NTSB Releases Final Report On 2014 FlightSafety Crash
UPDATED Wednesday at 10:51 a.m.
An October 2014 plane crash at the former FlightSafety International Building in southwest Wichita was the result of the pilot's "inability to safely control the airplane in an emergency situation," the National Transportation Safety Board said Tuesday.
In a probable cause report into the crash, the agency said pilot Mark Goldstein, the only person on the plane, "did not follow the emergency procedures for an engine failure during takeoff" when he began his flight the morning of Oct. 30, 2014. Twenty-six seconds after taking off, Goldstein reported left engine failure and attempted an emergency landing. He crashed into the FlightSaftey building near what was then the Mid-Continent Airport. Goldstein was killed along with three people in the building.
The plane involved in an Oct. 30, 2014, crash in southwest Wichita was in the air just 26 seconds and never ascended higher than 120 feet before the pilot had to make an emergency landing, the National Transportation Safety Board says in its new report.
The agency released its findings into the deadly crash this week, more than a year after the twin-engine Beechcraft 200 Super King Air crashed into the FlightSafety International building near the then-Mid-Continent Airport.
The plane took off at 9:47 a.m. the morning of the crash; the pilot, Mark Goldstein, reported he had “lost the left engine” and declared an emergency landing at 9:48, according to the report. Goldstein, the sole person on the plane, was killed, as were three people inside the building. Six others were injured, four of them seriously.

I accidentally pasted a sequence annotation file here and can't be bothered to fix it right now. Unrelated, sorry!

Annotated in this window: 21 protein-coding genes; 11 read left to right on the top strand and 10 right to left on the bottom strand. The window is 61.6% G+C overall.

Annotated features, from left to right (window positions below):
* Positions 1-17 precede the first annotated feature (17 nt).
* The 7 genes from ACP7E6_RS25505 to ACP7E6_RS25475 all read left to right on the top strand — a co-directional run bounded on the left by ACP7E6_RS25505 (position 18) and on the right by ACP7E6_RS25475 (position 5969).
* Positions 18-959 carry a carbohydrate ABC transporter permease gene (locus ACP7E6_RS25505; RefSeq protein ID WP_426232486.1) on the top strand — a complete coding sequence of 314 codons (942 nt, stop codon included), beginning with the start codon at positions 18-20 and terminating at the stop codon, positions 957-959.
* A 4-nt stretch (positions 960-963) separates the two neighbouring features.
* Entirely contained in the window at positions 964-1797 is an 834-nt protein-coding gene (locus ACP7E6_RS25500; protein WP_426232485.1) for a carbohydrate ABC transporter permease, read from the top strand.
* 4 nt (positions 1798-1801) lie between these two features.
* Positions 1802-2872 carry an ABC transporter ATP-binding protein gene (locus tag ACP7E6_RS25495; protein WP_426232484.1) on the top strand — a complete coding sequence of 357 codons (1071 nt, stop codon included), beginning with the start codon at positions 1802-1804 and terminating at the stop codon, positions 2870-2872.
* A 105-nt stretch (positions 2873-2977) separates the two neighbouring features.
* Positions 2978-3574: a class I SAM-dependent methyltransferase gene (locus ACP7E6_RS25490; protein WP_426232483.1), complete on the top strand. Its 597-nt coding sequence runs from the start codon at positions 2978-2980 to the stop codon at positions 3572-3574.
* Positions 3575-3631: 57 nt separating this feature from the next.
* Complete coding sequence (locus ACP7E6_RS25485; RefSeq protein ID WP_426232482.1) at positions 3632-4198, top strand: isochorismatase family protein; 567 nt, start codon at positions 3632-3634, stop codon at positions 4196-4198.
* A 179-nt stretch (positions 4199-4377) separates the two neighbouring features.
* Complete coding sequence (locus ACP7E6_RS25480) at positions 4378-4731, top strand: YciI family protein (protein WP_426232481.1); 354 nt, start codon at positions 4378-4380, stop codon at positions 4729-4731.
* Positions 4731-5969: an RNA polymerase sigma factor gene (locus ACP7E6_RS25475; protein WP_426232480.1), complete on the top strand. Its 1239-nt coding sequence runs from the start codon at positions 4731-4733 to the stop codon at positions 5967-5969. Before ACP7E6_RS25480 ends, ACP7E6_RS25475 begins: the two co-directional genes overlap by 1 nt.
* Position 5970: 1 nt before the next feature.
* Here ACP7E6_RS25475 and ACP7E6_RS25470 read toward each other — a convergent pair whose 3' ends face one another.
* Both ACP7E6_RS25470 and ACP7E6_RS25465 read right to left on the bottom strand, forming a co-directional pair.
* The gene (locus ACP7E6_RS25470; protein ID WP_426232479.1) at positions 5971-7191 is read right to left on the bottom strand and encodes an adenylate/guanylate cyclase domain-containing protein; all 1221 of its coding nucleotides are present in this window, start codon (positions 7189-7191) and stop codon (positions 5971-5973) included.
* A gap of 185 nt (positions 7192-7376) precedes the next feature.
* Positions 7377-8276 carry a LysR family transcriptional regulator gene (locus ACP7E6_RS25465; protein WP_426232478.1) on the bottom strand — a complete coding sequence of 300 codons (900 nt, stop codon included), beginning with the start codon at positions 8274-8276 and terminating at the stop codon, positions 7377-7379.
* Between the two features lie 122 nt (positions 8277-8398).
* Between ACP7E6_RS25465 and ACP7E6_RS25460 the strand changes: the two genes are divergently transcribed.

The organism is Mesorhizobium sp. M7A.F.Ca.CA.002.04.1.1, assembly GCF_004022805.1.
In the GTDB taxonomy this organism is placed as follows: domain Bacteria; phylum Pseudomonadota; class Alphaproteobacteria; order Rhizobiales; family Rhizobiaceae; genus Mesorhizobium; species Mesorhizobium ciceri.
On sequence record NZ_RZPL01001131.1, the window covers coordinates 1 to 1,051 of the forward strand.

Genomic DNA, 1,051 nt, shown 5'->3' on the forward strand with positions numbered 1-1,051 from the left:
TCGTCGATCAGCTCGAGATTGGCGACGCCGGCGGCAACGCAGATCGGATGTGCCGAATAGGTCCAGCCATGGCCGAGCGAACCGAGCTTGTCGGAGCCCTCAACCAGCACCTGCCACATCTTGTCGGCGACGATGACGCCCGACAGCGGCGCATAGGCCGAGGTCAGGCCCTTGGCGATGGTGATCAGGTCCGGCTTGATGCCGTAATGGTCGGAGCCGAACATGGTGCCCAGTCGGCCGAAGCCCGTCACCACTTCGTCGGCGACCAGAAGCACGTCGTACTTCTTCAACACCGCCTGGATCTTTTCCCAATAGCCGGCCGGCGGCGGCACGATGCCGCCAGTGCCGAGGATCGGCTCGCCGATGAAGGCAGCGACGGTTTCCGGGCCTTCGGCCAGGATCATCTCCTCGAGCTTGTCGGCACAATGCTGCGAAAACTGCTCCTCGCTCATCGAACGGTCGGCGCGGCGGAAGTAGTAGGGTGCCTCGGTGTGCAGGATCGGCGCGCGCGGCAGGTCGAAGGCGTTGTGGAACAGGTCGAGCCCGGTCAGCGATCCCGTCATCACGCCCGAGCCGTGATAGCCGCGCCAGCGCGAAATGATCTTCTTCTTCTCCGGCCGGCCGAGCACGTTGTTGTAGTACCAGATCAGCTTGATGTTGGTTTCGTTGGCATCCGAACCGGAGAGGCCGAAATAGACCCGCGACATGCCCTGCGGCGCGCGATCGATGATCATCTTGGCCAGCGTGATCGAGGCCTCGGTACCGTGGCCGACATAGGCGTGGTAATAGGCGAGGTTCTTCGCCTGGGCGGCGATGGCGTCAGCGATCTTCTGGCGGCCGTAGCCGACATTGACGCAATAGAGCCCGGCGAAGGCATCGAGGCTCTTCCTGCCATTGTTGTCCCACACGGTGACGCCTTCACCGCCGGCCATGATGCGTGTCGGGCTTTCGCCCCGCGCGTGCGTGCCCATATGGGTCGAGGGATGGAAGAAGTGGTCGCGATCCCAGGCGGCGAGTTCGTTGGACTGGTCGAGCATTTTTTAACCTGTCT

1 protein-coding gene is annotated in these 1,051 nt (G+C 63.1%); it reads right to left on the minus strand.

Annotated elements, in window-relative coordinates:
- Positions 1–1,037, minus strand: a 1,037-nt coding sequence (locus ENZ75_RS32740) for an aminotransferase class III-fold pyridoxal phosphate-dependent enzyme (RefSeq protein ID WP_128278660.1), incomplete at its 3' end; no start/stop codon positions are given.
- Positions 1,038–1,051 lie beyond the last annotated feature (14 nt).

Video surveillance captured the last nine seconds of the flight prior to the crash and show the plane entered “a shallow left turn, continued turning left, and then descended into a building.”
The NTSB report says a sound-spectrum analysis post-crash shows the left engine “was likely operating but producing low to moderate power.”
NTSB investigators say the plane underwent scheduled maintenance on Oct. 22, eight days before the crash, and minor discrepancies were found with the left throttle lever and cabin pressurization leak rate, though the NTSB notes there were no recorded discrepancies that “would have affected the operation or performance of the airplane.” A second maintenance test flight was performed on Oct. 27.